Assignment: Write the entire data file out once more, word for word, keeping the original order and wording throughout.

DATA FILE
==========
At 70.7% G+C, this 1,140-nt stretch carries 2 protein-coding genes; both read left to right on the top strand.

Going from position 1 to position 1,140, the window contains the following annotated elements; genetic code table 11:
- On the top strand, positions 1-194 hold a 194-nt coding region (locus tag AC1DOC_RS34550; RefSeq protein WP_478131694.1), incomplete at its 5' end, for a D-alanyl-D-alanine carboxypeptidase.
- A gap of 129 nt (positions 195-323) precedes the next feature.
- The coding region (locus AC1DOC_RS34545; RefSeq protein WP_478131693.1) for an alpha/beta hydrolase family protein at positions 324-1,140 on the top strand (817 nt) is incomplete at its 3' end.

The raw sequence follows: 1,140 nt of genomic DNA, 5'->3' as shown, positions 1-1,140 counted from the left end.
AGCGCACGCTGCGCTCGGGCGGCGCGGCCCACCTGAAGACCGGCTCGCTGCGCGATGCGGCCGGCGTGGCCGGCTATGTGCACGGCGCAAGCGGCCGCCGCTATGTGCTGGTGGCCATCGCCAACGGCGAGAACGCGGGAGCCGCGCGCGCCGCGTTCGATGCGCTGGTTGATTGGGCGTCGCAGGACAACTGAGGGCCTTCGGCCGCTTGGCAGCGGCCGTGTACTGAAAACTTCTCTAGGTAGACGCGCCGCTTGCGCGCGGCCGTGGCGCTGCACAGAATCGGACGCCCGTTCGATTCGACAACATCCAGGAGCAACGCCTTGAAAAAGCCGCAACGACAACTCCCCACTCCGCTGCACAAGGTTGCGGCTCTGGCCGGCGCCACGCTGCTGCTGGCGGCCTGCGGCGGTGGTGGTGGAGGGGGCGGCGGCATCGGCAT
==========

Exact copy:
At 70.7% G+C, this 1,140-nt stretch carries 2 protein-coding genes; both read left to right on the top strand.

Going from position 1 to position 1,140, the window contains the following annotated elements; genetic code table 11:
- On the top strand, positions 1-194 hold a 194-nt coding region (locus tag AC1DOC_RS34550; RefSeq protein WP_478131694.1), incomplete at its 5' end, for a D-alanyl-D-alanine carboxypeptidase.
- A gap of 129 nt (positions 195-323) precedes the next feature.
- The coding region (locus AC1DOC_RS34545; RefSeq protein WP_478131693.1) for an alpha/beta hydrolase family protein at positions 324-1,140 on the top strand (817 nt) is incomplete at its 3' end.

The raw sequence follows: 1,140 nt of genomic DNA, 5'->3' as shown, positions 1-1,140 counted from the left end.
AGCGCACGCTGCGCTCGGGCGGCGCGGCCCACCTGAAGACCGGCTCGCTGCGCGATGCGGCCGGCGTGGCCGGCTATGTGCACGGCGCAAGCGGCCGCCGCTATGTGCTGGTGGCCATCGCCAACGGCGAGAACGCGGGAGCCGCGCGCGCCGCGTTCGATGCGCTGGTTGATTGGGCGTCGCAGGACAACTGAGGGCCTTCGGCCGCTTGGCAGCGGCCGTGTACTGAAAACTTCTCTAGGTAGACGCGCCGCTTGCGCGCGGCCGTGGCGCTGCACAGAATCGGACGCCCGTTCGATTCGACAACATCCAGGAGCAACGCCTTGAAAAAGCCGCAACGACAACTCCCCACTCCGCTGCACAAGGTTGCGGCTCTGGCCGGCGCCACGCTGCTGCTGGCGGCCTGCGGCGGTGGTGGTGGAGGGGGCGGCGGCATCGGCAT